It will probably end up pissing off ISPs to the point of either finding ways of faking the data, blocking the data, or just as policy telling customers to ignore the speed numbers.
If the data is blocked, the browser should figure out why and explain to the user that there seems to be
an issue with their network; in other words "Blocking" should make it even worse for the ISP.
a smarter browser UI could be a tremendous help to support technicians, which the ISPs should absolutely love ---- perhaps even tell the user exactly which entity to contact, even display their ISP's support number on the screen, to help accelerate the problem resolution process, and providing access to comments by other users of the same ISP, leading to happier customers, and customers who can share info with each other pertinent to troubleshooting or why this is happening, etc.
A lot of people won't be able to distinguish when something is their ISP's fault and when it might be the end servers fault.
I am suggesting the browser should also take some responsibility to the interpretation of the results here.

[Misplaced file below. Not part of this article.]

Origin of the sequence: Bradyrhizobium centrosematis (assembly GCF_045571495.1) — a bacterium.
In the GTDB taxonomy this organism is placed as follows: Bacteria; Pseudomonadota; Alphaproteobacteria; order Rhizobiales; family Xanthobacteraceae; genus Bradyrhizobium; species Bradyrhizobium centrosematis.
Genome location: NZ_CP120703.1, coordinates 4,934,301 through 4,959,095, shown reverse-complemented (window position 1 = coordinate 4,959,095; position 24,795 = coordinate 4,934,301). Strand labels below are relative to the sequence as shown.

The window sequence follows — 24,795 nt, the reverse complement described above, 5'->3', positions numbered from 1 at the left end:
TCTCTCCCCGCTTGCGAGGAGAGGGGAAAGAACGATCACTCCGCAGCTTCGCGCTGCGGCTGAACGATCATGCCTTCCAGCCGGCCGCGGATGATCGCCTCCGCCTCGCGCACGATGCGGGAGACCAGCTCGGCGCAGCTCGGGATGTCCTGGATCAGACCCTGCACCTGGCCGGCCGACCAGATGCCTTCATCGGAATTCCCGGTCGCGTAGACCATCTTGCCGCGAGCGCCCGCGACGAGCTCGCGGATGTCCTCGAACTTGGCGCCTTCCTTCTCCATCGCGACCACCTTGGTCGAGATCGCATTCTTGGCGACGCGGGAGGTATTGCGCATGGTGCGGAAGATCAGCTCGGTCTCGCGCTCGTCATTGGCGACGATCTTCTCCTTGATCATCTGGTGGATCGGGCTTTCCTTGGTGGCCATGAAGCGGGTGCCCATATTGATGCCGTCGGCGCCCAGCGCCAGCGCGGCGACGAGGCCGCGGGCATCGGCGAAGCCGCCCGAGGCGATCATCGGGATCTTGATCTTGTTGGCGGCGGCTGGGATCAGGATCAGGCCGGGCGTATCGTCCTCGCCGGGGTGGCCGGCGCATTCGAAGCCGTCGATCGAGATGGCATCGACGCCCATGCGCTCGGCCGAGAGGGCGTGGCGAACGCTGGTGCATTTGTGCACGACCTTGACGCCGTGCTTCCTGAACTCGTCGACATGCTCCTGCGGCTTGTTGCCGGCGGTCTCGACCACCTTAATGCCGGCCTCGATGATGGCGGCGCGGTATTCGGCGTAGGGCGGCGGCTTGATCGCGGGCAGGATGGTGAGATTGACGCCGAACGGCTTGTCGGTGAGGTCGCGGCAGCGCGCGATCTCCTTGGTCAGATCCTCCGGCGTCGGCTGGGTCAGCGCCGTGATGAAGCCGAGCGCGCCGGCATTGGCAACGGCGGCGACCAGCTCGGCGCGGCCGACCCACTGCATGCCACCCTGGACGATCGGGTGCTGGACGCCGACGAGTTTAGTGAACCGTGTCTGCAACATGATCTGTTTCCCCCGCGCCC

There should be a highly visible "troubleshooting" button that causes some tests to be run. Explanations should be right there in a natural language that any English speaker could understand.
The browser should not show an alert if there is not enough data to make a conclusion with a fair measure of
We can definitely make a strong distinguishment between a "web site performance issue" and a client connectivity issue, with data from a sufficient number of users.
The browser would also need to take into account geographic location and client connectivity, however.
e.g. Is the site slow because the visitor is half way around the world from the nearest mirror,
or is it slow because they're connecting over congested WiFi or 3G networks, instead of a wired connection?
I realize it's not "easy", but the web browser is the only software component that is in a position to take the kinds of measurements that are required and help alert the user to the problem, tell the user which entity they should contact, and assist with troubleshooting.